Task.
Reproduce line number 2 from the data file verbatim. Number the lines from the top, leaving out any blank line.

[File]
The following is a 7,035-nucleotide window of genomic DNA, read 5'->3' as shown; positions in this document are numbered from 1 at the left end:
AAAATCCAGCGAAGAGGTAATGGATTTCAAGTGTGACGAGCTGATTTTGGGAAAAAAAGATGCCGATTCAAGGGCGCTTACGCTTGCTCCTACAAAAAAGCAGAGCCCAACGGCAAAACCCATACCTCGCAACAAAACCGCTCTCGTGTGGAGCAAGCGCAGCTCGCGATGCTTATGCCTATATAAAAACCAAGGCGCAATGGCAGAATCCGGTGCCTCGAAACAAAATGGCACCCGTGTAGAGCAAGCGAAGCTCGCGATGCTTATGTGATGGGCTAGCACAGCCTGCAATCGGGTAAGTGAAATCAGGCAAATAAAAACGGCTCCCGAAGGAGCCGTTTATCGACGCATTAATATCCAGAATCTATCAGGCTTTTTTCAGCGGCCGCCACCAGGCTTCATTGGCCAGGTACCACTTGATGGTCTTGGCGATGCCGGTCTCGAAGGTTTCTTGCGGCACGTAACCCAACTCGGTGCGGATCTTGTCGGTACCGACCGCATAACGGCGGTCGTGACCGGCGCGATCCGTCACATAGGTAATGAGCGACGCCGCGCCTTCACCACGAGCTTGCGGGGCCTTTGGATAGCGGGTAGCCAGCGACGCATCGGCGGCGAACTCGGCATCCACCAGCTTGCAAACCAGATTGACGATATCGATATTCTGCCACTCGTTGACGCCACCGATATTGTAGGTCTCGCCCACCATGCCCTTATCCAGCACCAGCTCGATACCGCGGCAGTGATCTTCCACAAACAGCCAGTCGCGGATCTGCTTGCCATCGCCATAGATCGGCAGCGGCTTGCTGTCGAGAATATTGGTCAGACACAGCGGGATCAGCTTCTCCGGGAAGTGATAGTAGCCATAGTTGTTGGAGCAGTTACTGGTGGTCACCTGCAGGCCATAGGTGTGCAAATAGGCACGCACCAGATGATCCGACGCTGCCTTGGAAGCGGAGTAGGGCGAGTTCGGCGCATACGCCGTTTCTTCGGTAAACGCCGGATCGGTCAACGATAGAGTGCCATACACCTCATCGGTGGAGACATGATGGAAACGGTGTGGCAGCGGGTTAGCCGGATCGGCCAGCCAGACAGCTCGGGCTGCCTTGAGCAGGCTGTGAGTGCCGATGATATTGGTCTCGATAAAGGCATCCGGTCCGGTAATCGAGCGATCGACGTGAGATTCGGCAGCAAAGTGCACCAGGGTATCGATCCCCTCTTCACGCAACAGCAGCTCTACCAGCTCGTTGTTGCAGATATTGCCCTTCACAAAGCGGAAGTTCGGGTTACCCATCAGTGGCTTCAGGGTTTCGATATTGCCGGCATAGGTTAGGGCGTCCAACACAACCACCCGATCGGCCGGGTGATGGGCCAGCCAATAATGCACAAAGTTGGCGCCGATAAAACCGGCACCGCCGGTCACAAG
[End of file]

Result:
AAAATCCAGCGAAGAGGTAATGGATTTCAAGTGTGACGAGCTGATTTTGGGAAAAAAAGATGCCGATTCAAGGGCGCTTACGCTTGCTCCTACAAAAAAGCAGAGCCCAACGGCAAAACCCATACCTCGCAACAAAACCGCTCTCGTGTGGAGCAAGCGCAGCTCGCGATGCTTATGCCTATATAAAAACCAAGGCGCAATGGCAGAATCCGGTGCCTCGAAACAAAATGGCACCCGTGTAGAGCAAGCGAAGCTCGCGATGCTTATGTGATGGGCTAGCACAGCCTGCAATCGGGTAAGTGAAATCAGGCAAATAAAAACGGCTCCCGAAGGAGCCGTTTATCGACGCATTAATATCCAGAATCTATCAGGCTTTTTTCAGCGGCCGCCACCAGGCTTCATTGGCCAGGTACCACTTGATGGTCTTGGCGATGCCGGTCTCGAAGGTTTCTTGCGGCACGTAACCCAACTCGGTGCGGATCTTGTCGGTACCGACCGCATAACGGCGGTCGTGACCGGCGCGATCCGTCACATAGGTAATGAGCGACGCCGCGCCTTCACCACGAGCTTGCGGGGCCTTTGGATAGCGGGTAGCCAGCGACGCATCGGCGGCGAACTCGGCATCCACCAGCTTGCAAACCAGATTGACGATATCGATATTCTGCCACTCGTTGACGCCACCGATATTGTAGGTCTCGCCCACCATGCCCTTATCCAGCACCAGCTCGATACCGCGGCAGTGATCTTCCACAAACAGCCAGTCGCGGATCTGCTTGCCATCGCCATAGATCGGCAGCGGCTTGCTGTCGAGAATATTGGTCAGACACAGCGGGATCAGCTTCTCCGGGAAGTGATAGTAGCCATAGTTGTTGGAGCAGTTACTGGTGGTCACCTGCAGGCCATAGGTGTGCAAATAGGCACGCACCAGATGATCCGACGCTGCCTTGGAAGCGGAGTAGGGCGAGTTCGGCGCATACGCCGTTTCTTCGGTAAACGCCGGATCGGTCAACGATAGAGTGCCATACACCTCATCGGTGGAGACATGATGGAAACGGTGTGGCAGCGGGTTAGCCGGATCGGCCAGCCAGACAGCTCGGGCTGCCTTGAGCAGGCTGTGAGTGCCGATGATATTGGTCTCGATAAAGGCATCCGGTCCGGTAATCGAGCGATCGACGTGAGATTCGGCAGCAAAGTGCACCAGGGTATCGATCCCCTCTTCACGCAACAGCAGCTCTACCAGCTCGTTGTTGCAGATATTGCCCTTCACAAAGCGGAAGTTCGGGTTACCCATCAGTGGCTTCAGGGTTTCGATATTGCCGGCATAGGTTAGGGCGTCCAACACAACCACCCGATCGGCCGGGTGATGGGCCAGCCAATAATGCACAAAGTTGGCGCCGATAAAACCGGCACCGCCGGTCACAAG